They then tell us that success is relative to your surroundings. But at the same time, Bill Gates is going to splash his face all over things and therefore you’re going to be really really sad.

This is confusing, I don’t live near Bill Gates and therefore he is not “my surroundings”. In fact, we don’t think people compare themselves to just all the celebrities they see online, even if there is some exposure to them. Because the majority of the exposure you get is from the many interactions you have with people all the time around you, from your family members to your peers.

Yeah, I might see a magazine with Bill Gates on it every once in a while but that exposure is significantly less than everything else. On top of that even when I see that magazine of Bill Gates, I don’t compare myself to him, because I don’t think of him as really equivalent to myself. Instead when I see someone else and when my peers exist I can see, wow that person, John, I know exactly what John is like. John is that kid in my class, I know who John is, I can picture myself in John’s shoes because I know the details of his life and his school and how he works. So when John succeeds it raises more questions about why I can’t succeed. I don’t really know Bill Gates intimately, that’s why I don’t compare myself to him as much.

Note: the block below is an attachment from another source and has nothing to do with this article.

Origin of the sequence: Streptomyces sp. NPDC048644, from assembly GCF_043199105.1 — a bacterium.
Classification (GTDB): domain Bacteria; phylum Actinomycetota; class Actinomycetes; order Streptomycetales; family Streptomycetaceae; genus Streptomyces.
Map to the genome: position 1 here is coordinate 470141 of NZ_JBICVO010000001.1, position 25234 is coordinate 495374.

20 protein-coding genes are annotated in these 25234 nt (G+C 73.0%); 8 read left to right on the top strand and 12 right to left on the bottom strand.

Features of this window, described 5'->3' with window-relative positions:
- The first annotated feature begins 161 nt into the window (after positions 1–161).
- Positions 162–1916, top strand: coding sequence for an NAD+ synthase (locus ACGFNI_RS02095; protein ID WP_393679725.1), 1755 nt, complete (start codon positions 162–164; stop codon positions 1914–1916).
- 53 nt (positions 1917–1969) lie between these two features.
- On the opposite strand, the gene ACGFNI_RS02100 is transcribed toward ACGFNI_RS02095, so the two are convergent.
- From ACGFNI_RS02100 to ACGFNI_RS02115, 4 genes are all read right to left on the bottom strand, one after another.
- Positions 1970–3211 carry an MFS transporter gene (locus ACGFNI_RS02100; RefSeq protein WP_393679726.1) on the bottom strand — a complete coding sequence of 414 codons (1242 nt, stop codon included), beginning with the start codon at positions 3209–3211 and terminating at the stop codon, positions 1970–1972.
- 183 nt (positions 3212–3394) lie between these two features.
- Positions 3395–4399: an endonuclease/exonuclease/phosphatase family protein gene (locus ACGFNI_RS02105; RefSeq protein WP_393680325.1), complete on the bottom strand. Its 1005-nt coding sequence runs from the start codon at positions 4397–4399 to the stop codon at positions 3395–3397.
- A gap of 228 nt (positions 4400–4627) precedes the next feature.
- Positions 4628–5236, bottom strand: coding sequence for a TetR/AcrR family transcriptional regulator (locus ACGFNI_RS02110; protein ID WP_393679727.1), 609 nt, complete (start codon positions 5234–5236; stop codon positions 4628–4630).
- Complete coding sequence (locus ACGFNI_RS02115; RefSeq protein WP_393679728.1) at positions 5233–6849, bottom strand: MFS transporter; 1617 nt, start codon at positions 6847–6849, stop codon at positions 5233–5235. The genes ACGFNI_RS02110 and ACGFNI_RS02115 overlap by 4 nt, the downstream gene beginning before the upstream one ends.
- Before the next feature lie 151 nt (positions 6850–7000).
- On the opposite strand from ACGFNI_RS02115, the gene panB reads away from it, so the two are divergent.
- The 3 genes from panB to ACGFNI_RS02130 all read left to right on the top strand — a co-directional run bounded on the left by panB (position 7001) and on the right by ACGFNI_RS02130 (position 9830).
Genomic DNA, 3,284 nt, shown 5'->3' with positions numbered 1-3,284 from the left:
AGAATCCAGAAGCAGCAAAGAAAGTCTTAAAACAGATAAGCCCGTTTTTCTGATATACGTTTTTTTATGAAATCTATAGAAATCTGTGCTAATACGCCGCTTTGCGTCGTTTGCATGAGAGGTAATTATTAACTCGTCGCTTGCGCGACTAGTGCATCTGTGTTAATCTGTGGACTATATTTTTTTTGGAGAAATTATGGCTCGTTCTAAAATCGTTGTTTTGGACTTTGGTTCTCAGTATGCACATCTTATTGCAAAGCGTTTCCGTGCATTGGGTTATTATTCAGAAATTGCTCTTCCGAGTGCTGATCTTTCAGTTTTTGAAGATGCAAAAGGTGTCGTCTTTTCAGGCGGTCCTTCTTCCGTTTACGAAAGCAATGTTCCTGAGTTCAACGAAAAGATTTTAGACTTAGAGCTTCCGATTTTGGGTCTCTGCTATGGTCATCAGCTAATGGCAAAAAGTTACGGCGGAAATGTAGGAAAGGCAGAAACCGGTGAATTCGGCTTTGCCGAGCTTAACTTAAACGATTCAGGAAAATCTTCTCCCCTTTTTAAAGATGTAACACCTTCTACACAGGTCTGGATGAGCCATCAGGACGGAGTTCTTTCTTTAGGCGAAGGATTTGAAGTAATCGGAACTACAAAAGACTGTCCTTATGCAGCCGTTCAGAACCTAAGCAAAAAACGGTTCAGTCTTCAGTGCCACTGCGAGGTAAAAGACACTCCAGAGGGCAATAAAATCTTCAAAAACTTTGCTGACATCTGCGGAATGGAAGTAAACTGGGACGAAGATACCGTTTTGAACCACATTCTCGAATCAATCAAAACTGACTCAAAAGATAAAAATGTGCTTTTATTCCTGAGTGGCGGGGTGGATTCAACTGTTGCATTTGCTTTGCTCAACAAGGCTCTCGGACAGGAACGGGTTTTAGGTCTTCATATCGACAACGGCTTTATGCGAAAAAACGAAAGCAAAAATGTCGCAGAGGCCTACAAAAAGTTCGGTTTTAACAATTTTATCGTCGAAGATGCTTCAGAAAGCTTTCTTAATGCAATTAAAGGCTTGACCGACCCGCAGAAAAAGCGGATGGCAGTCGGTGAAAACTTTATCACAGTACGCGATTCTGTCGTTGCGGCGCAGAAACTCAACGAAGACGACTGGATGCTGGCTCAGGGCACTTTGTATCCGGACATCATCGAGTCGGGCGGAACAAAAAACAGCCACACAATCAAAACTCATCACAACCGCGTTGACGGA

As a result, we think firstly, success isn’t a zero-sum game and is far more attainable than they suggest and on top of that, success doesn’t mean that you have to be Bill Gates and is, therefore, a lot more attainable. You just have to be successful within the reasonable standards you set for yourself.